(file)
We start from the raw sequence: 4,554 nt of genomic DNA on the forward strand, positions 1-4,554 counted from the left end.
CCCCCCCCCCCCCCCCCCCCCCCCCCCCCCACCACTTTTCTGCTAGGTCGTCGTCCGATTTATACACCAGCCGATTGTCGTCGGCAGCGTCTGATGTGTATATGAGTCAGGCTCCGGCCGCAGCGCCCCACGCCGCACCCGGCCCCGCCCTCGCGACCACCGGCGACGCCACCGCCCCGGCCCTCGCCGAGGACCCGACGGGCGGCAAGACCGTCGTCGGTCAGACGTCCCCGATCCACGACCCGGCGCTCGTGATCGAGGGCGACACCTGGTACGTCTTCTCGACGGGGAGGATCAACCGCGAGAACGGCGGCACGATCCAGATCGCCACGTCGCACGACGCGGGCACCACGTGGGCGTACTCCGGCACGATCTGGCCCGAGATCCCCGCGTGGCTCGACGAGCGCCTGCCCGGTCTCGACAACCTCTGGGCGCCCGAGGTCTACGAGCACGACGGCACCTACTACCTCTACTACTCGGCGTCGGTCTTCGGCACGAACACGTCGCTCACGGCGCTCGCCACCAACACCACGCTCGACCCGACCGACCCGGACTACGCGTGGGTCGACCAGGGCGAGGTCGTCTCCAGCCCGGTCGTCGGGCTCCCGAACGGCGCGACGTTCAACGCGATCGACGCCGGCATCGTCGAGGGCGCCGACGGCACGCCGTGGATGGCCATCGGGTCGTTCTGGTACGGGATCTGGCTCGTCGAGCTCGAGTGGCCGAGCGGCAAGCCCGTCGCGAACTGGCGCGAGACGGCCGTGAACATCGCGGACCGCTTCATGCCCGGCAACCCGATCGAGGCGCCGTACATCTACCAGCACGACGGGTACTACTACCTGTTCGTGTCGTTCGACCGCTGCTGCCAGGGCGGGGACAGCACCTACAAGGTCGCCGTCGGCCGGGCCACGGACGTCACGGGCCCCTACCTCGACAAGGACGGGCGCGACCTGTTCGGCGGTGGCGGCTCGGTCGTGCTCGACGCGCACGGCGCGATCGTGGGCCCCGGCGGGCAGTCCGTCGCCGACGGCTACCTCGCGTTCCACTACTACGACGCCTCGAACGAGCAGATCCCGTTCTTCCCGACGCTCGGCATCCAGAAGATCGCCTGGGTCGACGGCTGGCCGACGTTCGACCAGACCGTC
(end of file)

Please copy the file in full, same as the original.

We start from the raw sequence: 4,554 nt of genomic DNA on the forward strand, positions 1-4,554 counted from the left end.
CCCCCCCCCCCCCCCCCCCCCCCCCCCCCCACCACTTTTCTGCTAGGTCGTCGTCCGATTTATACACCAGCCGATTGTCGTCGGCAGCGTCTGATGTGTATATGAGTCAGGCTCCGGCCGCAGCGCCCCACGCCGCACCCGGCCCCGCCCTCGCGACCACCGGCGACGCCACCGCCCCGGCCCTCGCCGAGGACCCGACGGGCGGCAAGACCGTCGTCGGTCAGACGTCCCCGATCCACGACCCGGCGCTCGTGATCGAGGGCGACACCTGGTACGTCTTCTCGACGGGGAGGATCAACCGCGAGAACGGCGGCACGATCCAGATCGCCACGTCGCACGACGCGGGCACCACGTGGGCGTACTCCGGCACGATCTGGCCCGAGATCCCCGCGTGGCTCGACGAGCGCCTGCCCGGTCTCGACAACCTCTGGGCGCCCGAGGTCTACGAGCACGACGGCACCTACTACCTCTACTACTCGGCGTCGGTCTTCGGCACGAACACGTCGCTCACGGCGCTCGCCACCAACACCACGCTCGACCCGACCGACCCGGACTACGCGTGGGTCGACCAGGGCGAGGTCGTCTCCAGCCCGGTCGTCGGGCTCCCGAACGGCGCGACGTTCAACGCGATCGACGCCGGCATCGTCGAGGGCGCCGACGGCACGCCGTGGATGGCCATCGGGTCGTTCTGGTACGGGATCTGGCTCGTCGAGCTCGAGTGGCCGAGCGGCAAGCCCGTCGCGAACTGGCGCGAGACGGCCGTGAACATCGCGGACCGCTTCATGCCCGGCAACCCGATCGAGGCGCCGTACATCTACCAGCACGACGGGTACTACTACCTGTTCGTGTCGTTCGACCGCTGCTGCCAGGGCGGGGACAGCACCTACAAGGTCGCCGTCGGCCGGGCCACGGACGTCACGGGCCCCTACCTCGACAAGGACGGGCGCGACCTGTTCGGCGGTGGCGGCTCGGTCGTGCTCGACGCGCACGGCGCGATCGTGGGCCCCGGCGGGCAGTCCGTCGCCGACGGCTACCTCGCGTTCCACTACTACGACGCCTCGAACGAGCAGATCCCGTTCTTCCCGACGCTCGGCATCCAGAAGATCGCCTGGGTCGACGGCTGGCCGACGTTCGACCAGACCGTC